By John Minert


Wharton focusing on the holeshot.

Justin Barica’s win streak has ended at the hands of former teammate Blake Wharton. Right from the start of the East Coast series, Blake showed that he wasn’t going to get beat without a hard fight and Barcia and Wharton have had some heated battles and close calls this season. We asked Blake to weigh in on his win, the staggered start and his battles with Barcia.

MXA: What made the difference for you in taking the win this weekend?

Blake: I’ve been showing up to the races to try to ride my best and to try to win. It hasn’t happened until this last weekend, but I put forth the same effort very weekend. Just because you don’t win the first few races doesn’t mean you can give up. You keep pushing for the podiums and for the win. I can’t say that any one thing made the difference. The win is great for the team, as well. I’m really proud that we won, but you can’t celebrate too long over one victory, but I’ll take it while it’s there. It has taken awhile for me to win another race after my last win in 2009, I know how much effort it takes to win. It’s not just one dude showing up to races, it’s the effort of me, the team, Randy Lawrence and my family. There’s a lot of really good things working for me right now.

Blake (left) and Barcia’s (right) battles have been a highlight of 2012 Supercross racing.

Tell us about you battle with Barcia in the heat race last weekend and the battles this season.

He bumps into anyone, anytime, anywhere. That’s his style, he likes being aggressive. I’m fine with that. But when someone gets aggressive with him, he doesn’t like it. He’s been winning races and doing good, but that doesn’t mean I can’t get up there and race with him. I was just doing what I anyone would do. If you’re in first place, you’re going to try to stay in first place, you can’t just give it away. We have had our incidents in the past and we were teammates for a while.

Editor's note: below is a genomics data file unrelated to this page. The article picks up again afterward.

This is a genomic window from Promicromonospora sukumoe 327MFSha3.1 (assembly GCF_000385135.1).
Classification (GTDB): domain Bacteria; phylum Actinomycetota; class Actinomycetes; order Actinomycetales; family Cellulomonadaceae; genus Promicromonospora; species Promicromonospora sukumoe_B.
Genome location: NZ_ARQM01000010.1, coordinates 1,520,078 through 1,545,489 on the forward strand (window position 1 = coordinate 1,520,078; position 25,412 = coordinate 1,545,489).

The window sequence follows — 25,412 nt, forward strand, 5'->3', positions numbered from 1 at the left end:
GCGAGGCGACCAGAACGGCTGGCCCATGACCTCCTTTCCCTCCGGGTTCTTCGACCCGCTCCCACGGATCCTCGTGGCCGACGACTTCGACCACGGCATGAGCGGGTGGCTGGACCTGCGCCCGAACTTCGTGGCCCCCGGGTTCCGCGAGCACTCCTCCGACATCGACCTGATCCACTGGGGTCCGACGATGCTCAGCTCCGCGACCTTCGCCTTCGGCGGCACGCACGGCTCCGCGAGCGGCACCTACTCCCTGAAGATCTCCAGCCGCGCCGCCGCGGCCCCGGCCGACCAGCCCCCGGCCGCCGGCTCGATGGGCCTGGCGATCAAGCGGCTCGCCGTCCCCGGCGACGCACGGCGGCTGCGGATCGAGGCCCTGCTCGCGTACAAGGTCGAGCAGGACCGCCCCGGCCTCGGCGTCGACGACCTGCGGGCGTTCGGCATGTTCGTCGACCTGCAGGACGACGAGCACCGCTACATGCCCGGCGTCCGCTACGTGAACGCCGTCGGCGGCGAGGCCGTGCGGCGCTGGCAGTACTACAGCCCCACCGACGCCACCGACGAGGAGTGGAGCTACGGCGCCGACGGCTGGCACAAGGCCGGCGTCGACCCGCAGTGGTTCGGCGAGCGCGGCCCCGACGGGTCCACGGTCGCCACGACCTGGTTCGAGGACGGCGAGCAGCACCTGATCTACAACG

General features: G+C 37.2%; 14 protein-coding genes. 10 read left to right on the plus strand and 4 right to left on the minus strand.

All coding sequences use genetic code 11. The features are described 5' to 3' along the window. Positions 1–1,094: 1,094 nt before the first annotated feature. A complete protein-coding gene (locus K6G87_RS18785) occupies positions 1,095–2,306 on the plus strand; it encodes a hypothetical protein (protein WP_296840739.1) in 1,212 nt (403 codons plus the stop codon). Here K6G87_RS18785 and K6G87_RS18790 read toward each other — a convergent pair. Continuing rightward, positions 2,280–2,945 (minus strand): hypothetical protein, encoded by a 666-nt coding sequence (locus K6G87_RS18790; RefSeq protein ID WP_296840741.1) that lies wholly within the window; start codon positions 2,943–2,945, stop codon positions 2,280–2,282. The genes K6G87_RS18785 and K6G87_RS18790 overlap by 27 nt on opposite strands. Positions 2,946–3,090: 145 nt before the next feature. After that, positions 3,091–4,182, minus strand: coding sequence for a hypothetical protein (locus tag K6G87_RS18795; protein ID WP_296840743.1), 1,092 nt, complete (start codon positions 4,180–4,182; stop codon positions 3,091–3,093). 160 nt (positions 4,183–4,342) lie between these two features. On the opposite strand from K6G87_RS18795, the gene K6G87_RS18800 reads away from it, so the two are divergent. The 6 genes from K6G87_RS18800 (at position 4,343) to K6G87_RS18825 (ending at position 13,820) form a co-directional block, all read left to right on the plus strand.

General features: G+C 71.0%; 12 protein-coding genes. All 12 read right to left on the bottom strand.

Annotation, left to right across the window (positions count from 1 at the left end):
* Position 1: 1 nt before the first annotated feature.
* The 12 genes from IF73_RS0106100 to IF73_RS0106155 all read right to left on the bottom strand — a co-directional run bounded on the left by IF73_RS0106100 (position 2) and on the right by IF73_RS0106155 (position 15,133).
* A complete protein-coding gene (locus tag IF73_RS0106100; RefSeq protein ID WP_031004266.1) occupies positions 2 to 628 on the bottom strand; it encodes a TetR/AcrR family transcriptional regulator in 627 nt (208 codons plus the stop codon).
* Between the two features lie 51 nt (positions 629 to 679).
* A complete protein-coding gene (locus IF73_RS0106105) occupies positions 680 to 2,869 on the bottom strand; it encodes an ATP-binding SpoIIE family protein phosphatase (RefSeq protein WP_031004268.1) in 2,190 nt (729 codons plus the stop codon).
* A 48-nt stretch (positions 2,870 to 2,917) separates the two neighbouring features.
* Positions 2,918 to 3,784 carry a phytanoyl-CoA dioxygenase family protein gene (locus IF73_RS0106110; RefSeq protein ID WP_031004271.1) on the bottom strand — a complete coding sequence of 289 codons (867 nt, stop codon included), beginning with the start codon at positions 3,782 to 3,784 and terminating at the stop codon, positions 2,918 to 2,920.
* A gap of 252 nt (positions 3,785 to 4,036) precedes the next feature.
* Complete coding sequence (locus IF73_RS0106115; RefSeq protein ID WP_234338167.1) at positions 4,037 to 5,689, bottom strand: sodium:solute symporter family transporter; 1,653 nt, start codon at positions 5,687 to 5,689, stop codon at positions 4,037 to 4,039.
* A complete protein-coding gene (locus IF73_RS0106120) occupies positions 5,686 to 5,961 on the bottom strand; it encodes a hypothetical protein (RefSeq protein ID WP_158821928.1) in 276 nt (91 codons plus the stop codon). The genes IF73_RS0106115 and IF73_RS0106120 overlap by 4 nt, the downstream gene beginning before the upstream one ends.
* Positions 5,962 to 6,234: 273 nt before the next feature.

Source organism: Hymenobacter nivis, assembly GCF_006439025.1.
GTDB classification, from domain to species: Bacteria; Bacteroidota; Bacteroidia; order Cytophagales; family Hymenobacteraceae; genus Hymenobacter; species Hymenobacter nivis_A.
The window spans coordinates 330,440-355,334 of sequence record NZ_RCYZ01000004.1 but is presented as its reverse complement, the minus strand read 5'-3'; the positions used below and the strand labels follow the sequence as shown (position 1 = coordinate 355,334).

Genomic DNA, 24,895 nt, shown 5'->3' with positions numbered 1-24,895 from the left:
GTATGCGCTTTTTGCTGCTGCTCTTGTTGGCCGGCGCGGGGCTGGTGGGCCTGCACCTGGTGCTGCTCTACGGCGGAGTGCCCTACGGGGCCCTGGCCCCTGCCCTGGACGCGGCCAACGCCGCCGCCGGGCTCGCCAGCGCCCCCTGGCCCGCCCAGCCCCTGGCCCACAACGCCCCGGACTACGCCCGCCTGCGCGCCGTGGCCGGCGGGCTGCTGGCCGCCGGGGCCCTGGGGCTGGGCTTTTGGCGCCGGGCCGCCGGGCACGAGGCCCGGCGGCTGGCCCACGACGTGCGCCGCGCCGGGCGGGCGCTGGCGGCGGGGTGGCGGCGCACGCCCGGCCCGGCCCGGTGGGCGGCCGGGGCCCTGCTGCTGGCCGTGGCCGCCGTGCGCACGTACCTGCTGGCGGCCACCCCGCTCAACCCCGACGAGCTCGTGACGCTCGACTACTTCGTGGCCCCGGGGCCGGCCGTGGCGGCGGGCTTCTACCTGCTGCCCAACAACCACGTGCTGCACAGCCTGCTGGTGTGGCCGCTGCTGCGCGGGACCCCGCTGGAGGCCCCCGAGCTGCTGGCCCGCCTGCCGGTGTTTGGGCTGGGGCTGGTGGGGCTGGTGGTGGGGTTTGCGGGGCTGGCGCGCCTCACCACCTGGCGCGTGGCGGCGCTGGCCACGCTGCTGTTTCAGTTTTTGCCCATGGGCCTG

Do the battles stay on the track or is there tension off the track too?

We don’t really talk. I think the funny part was his word choice after the race, he said that I “cool-guyed” him. Does he expect people to just give it to him? That’s not how the game’s played. If you want to race, we’ll race and that’s the way it should be. Supercross tracks are tight. There has always been bumping and grinding. To a certain point it’s good and to a certain point it’s unnecessary.

Take us through the restart. Was there anything you would do different knowing about the staggered start?

It’s really easy to look back and think of what you could have done differently. There’s always something that you could have done better. Even this weekend I thought, “man I should have done this and I could have one that.” But you have to live in the situation you’re in and trust the decisions you make. As strange as the restart was, everyone was sitting there getting pretty hot on the start straight. We couldn’t take our helmets off and take a break. I felt like I handled it pretty good. They lifted the flag up and I took off. I got into second place pretty quick and just put in my laps. I don’t know how you would prepare for a staggered start. Honestly, I should probably read the AMA rule book. It’s not something most people pick up. They don’t go to bed and think hey ‘I’ll read my rule book.’ It kind of looked like they were making stuff up. ‘Hey let’s do a staggered start.’ The important thing was that the rider [Kyle Cunningham] was okay and that he walked off the track.

Blake and his awesome mane in the Daytona mud.

What are you thoughts going into the upcoming rounds and tracks?
I’ve raced the East Coast before. I’ve been to Canada, Houston, New Orleans and obviously Vegas happens every year. It’s easy to get wrapped up in thinking “Oh, we’ve got to win, we’ve got to do this, we’ve got to do that.”  The best thing for me to do is to go out there and race as hard as I can. I think there should be some good racing coming up. Canada is always cool, I did well there last year. I’ve done well at Louisiana. I have some good tracks coming up. But the competition is stiff. I’m just going to do what I can.

How much time will you take away from Supercross riding to prepare for the Nationals?